They were a complete mystery for years until someone must have talked to the right person and learned that they were a kind of track border, perhaps to the next aboriginal village or an intervening sacred place. This is located along the Anne Beadell, from Perth to Coober.
But let’s look at several rock formations around the country and see what can be made of them, whether we know the symbolism or just fancy an explanation, it’s the imagination that counts in this exercise.
Wave Rock, one of the most famous landmarks in Western Australia, is located near Hyden, a small town 350 km east of Perth. Resembling a giant wave just about to break, Wave Rock is 15 meters high and 110 meters long. It formed 60 million years ago, through chemical weathering of the granite, below Earth’s surface. So it’s a metamorphic sample, in the schist stage (remember?) when Mother Nature cleaned her up.
Makes you wish for a set of jeweler’s tools to operate on this Crocoite, Pb(CrO4) It’s in the sedimentary class, so it wouldn’t be too difficult to fashion something mysterious with it. It’s just that sort of color. Can’t tell though; this one is under a microscope.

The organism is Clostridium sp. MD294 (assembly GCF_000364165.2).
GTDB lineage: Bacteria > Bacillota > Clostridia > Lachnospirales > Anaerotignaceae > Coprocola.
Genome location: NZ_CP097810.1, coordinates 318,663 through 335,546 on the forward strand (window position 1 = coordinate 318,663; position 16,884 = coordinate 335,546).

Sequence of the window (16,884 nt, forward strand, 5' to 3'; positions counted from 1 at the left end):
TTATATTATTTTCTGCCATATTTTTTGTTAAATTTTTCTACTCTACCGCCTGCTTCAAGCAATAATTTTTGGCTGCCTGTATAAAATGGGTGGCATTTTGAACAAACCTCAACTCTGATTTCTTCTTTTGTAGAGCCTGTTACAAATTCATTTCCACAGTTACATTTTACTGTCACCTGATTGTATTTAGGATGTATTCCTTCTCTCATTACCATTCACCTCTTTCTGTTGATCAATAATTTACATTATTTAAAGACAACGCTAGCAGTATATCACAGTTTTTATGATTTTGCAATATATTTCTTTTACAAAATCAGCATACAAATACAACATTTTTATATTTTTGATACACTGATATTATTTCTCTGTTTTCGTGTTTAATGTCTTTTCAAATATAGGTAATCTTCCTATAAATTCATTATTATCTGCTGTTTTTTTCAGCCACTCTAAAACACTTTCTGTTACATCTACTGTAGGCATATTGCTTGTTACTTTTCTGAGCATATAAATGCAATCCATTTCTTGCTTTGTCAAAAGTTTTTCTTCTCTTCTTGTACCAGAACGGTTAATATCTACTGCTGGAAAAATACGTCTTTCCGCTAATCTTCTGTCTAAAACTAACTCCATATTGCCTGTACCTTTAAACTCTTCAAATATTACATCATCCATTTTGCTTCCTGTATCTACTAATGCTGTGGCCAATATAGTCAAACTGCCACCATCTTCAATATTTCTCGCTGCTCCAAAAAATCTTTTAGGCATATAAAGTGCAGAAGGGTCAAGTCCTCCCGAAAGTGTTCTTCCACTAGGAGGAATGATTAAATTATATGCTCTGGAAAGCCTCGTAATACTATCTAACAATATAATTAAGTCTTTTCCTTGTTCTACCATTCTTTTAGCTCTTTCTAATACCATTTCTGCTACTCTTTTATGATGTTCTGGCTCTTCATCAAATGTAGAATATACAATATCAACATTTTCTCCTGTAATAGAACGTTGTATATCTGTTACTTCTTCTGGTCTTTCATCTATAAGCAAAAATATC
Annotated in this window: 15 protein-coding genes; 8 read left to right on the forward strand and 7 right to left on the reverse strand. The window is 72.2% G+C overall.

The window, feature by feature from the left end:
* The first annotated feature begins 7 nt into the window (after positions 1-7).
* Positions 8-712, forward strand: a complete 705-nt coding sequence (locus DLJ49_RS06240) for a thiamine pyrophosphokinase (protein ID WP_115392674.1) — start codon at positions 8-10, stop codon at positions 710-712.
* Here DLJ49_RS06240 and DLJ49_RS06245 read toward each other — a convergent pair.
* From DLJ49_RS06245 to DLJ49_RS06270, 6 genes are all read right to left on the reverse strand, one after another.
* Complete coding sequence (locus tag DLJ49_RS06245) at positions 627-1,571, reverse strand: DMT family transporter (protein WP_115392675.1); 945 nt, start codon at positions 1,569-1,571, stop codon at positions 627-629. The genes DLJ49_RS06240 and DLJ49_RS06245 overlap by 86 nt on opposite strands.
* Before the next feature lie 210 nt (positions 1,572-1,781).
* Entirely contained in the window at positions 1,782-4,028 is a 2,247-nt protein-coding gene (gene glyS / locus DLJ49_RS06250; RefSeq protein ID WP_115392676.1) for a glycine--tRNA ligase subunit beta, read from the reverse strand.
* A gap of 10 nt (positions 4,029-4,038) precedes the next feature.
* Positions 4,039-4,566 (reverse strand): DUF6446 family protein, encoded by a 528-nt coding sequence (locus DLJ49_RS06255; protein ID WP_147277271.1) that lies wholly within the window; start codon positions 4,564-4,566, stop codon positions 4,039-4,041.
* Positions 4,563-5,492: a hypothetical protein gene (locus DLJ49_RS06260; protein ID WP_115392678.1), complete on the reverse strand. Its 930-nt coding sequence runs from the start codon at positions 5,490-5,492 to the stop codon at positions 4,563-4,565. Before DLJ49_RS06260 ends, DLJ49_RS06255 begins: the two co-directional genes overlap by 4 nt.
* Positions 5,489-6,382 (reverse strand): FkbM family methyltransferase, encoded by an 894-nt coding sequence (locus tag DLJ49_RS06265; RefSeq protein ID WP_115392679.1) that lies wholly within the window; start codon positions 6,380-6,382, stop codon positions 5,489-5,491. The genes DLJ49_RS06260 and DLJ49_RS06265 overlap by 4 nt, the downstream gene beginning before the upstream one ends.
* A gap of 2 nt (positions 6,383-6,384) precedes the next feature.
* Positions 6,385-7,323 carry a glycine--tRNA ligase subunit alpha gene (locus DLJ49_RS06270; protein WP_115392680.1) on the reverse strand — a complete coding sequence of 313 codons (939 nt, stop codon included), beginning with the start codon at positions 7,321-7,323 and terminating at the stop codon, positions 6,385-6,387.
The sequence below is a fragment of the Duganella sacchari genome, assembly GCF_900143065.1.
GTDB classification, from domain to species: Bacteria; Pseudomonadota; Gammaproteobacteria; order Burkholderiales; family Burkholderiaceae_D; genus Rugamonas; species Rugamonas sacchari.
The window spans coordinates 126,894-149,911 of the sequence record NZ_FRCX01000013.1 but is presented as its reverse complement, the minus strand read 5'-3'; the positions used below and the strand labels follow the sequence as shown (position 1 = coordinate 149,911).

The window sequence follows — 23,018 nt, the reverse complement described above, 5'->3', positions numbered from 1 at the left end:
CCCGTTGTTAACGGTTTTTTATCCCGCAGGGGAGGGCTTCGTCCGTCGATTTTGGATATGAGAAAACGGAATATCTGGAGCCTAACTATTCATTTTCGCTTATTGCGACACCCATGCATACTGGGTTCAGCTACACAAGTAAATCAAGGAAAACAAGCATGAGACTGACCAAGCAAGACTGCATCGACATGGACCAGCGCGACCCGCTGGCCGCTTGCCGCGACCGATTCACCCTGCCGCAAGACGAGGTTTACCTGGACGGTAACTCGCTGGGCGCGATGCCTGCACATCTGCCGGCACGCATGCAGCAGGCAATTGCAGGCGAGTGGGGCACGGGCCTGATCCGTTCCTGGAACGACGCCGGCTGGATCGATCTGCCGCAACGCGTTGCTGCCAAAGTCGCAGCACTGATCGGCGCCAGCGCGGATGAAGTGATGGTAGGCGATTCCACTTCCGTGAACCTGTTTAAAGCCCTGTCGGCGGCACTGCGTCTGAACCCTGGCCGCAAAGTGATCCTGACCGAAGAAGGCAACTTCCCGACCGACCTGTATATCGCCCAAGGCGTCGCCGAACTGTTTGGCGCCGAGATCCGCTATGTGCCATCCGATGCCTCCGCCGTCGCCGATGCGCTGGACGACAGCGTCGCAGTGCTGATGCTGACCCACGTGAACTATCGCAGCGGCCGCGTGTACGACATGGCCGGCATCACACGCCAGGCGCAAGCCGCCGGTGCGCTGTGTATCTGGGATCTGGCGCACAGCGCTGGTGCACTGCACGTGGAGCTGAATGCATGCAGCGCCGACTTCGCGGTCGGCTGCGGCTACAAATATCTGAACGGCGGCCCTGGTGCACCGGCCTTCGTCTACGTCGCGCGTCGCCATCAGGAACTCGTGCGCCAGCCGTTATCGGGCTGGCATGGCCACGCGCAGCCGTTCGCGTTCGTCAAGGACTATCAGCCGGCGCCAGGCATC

How’s That Again?
“Tidal erosion in the Bay of Fundy has cut these lopsided rock fins, sometimes called the Flowerpot Rocks. Sedimentary conglomerate and sandstone are no match to the ocean’s persistency, which submerges the base of these formations twice a day.”
Even with the explanation for the formation, “Traveling Girl” doesn’t give us a clue as to how it got here. How can its isolation be explained? Kind of makes me think of Mom and Pop leaning together with the kids and pet sporting about their knees.
The Pinnacles, in Nambung National Park, have been holding this meeting for thousands of years. We might know what the meeting is about if we had an agenda… As it is, we can only hold climate responsible for this strange formation. The sculptural quality is rather compelling and can possibly lend itself to a design arrangement.
“Uluru is an inselberg, or island mountain—a large sandstone rock formation. Called “The Heart and Soul of Australia,” of all the places on Earth, this has got to be one of the most compelling rock formations.
Still More Fascinating:
Not only from above, but beneath, with its underground connection to its sister formation, Kata Tjuta, that rises some 35 miles away. From Wikipedia: ” These domed rock formations are composed of conglomerate, a sedimentary rock consisting of cobbles and boulders of varying rock types including granite and basalt, cemented by a matrix of sandstone.” No doubt the various depths and pressures created this variety of rock types and shapes. Mother Nature at her best…Look at all the layers; and just one becomes visible? There’s the mystery.
Would it make an interesting project to trace the connection on the surface using the “tracking stones” as the aborigine have along Anne Beadell?